AMSTERDAM, May 19, 2010 last Monday May 17. Ting died in New York after he was moved from the Netherlands two weeks ago. Ting suffered a brain hemorrhage in 2002 in his home in Amsterdam, the town where he lived since 1985. His most popular theme was the female nude surrounded by lush flowers and animals, painted in his typical way. Brilliance and vitality characterizes Ting’s painted women, flowers and animals. Ting came to prominence in the 60s along with pop giants like Andy Warhol, Roy Lichtenstein and Tom Wesselmann.
The art scene in New York was buzzing in the 60s; the Abstract Expressionist period was at its absolute peak while the Pop Art movement was born. Andy Warhol and Tom Wesselmann became Ting’s close friends. Roy Lichtenstein lived next door to Ting. It is in this exciting era that Ting together with the artist Sam Francis developed the idea to publish a book with 68 original colored lithographs, a book that would reflect the various artistic currents of the time. This ambitious and unique plan was realized in 1964; One Cent life was published in an edition of 2000 copies. Colored lithographs by Pierre Alechinsky, Karel Appel, Jim Dine, Sam Francis, Asger Jorn, Roy Lichtenstein, Claes Oldenburg, Mel Ramos, Robert Rauschenberg, Jean Paul Riopelle, James Rosenquist, Bram van Velde, Walasse Ting and other artist made this publication a big success.
One Cent life became the proclamation of a new generation of painters and is now a reference in the history of modern art.
Ting’s painting career was honored by numerous prices and shows. His works are in the permanent collections including The Guggenheim Museum and MoMa in New York, The Chicago Art Institute, The Tate Gallery, London, Centre Pompidou, Paris, The Hong Kong Museum of Art, among others.
A great friend will be missed. Thank you for everything Walasse.
“Corneille, Dutch Artist With a Lyrical Modernism, Dies at 88
By LIZ ROBBINS NYTIMES
The Dutch artist Corneille, who created lyrical, expressionist paintings bursting with color and who was one of the founders of the postwar European art movement known as Cobra, died on Sunday in Paris. He was 88 and lived in Paris.
His death was announced by the Cobra Museum of Modern Art in the Netherlands.
Corneille was best known for radicalizing the conservative Dutch art world in the early 1950s, making modern art not only acceptable, but embraceable as well. He placed familiar subjects — birds, cats, women and landscapes — in mythological and often childlike contexts, imbuing them with spontaneity and bright, sensual reds.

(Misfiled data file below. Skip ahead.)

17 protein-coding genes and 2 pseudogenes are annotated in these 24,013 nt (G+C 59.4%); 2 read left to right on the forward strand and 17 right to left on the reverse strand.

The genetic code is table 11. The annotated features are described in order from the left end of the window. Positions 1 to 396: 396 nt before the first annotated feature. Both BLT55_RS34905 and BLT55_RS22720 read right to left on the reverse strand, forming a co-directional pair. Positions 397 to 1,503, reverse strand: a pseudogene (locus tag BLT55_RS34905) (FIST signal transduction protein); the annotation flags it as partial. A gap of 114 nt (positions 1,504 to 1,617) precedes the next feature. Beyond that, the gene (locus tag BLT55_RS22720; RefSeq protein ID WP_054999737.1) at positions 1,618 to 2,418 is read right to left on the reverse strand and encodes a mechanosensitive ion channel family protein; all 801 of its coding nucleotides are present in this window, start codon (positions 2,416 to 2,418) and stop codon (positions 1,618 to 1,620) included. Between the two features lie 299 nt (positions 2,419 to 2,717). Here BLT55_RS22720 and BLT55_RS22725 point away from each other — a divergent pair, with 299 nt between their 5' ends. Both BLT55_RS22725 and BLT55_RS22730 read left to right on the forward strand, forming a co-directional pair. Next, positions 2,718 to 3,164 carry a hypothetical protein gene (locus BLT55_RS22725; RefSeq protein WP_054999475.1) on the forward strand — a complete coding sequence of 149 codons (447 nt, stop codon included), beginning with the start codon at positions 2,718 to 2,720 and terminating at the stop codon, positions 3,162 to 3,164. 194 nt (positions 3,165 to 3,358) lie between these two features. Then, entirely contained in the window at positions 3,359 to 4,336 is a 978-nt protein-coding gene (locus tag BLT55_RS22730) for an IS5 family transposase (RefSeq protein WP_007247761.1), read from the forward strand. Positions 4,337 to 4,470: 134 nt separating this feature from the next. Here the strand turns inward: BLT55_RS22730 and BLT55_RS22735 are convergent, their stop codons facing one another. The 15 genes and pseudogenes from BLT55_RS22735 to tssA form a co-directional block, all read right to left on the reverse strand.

“I am a painter of joy,” Corneille remarked at a 2007 exhibition of his work at the Cobra Museum, said Katja Weitering, the artistic director of the museum, in Amstelveen, near Amsterdam.
“He was really an artist for all people,” she said. “He was open to the audience; he appeared in documentaries, on television, and frequently visited exhibitions. It’s safe to say we consider him one of the most important modern artists of the postwar.” In the Netherlands, she added, his fame and influence derived from the appeal of Cobra.
Born Guillaume Cornelis van Beverloo to Dutch parents on July 3, 1922, in Liège, Belgium, Corneille was influenced by Miró, Picasso and Paul Klee but claimed the most profound connection to van Gogh because of their shared passion for color, form and nature. He is to be buried in a plot near the grave of van Gogh in Auvers-sur-Oise, France, Ms. Weitering said.
Corneille founded Cobra in 1948 with five other artists, including his close friends Karel Appel and Constant Nieuwenhuys. The name was an acronym made up of the artists’ home cities — Copenhagen, Brussels and Amsterdam. The artists drew inspiration from surrealism, but believed that style promoted too much discussion and not enough action, Ms. Weitering said.
Instead, Corneille and his friends formed a united front in postwar Europe, urging a break from tradition and toward freedom and vitality. In an intense three years, Cobra produced two major international exhibitions and published 10 issues of a magazine for which Corneille wrote poetry. Cobra disbanded in 1951, saying it had achieved its goals, and the artists returned to their individual careers.
Corneille began his artistic life in 1940, studying at the Academy of Fine Arts in Amsterdam. Though he made his home base in Paris in the early 1950s, he traveled extensively in Africa, Cuba, Brazil, and Mexico. In Africa he became fascinated by the colors, smells and cultures, Ms. Weitering said, collecting brightly painted objects like the masks he later used as themes. He also spent time in Italy, Israel and San Francisco, expanding his repertory to include etching, ceramics and printmaking.
Beyond the Netherlands, Corneille’s work is in the collections of several American museums, including the Fine Arts Museums of San Francisco and the Museum of Fine Arts in Boston.
He is survived by his wife, Natacha, and their son, Dimitri.
Ms. Weitering said she recalled a television interview Corneille did several years ago in the Netherlands, in which he talked about his natural optimism.
She said: “I remember Corneille saying, ‘There are people who believe in heaven after they die. I believe in heaven on earth.’ ”
“In the years immediately after WWII, the ideals and politics of Europe were fragmented and unstable. Before the war Paris had been regarded as the artistic capital of the world. However with the new balance of power and the increased presence of North America in Europe many artists felt blocked from the Paris they once knew and sought instead for an alternative haven for an increasingly modern art movement that was emerging.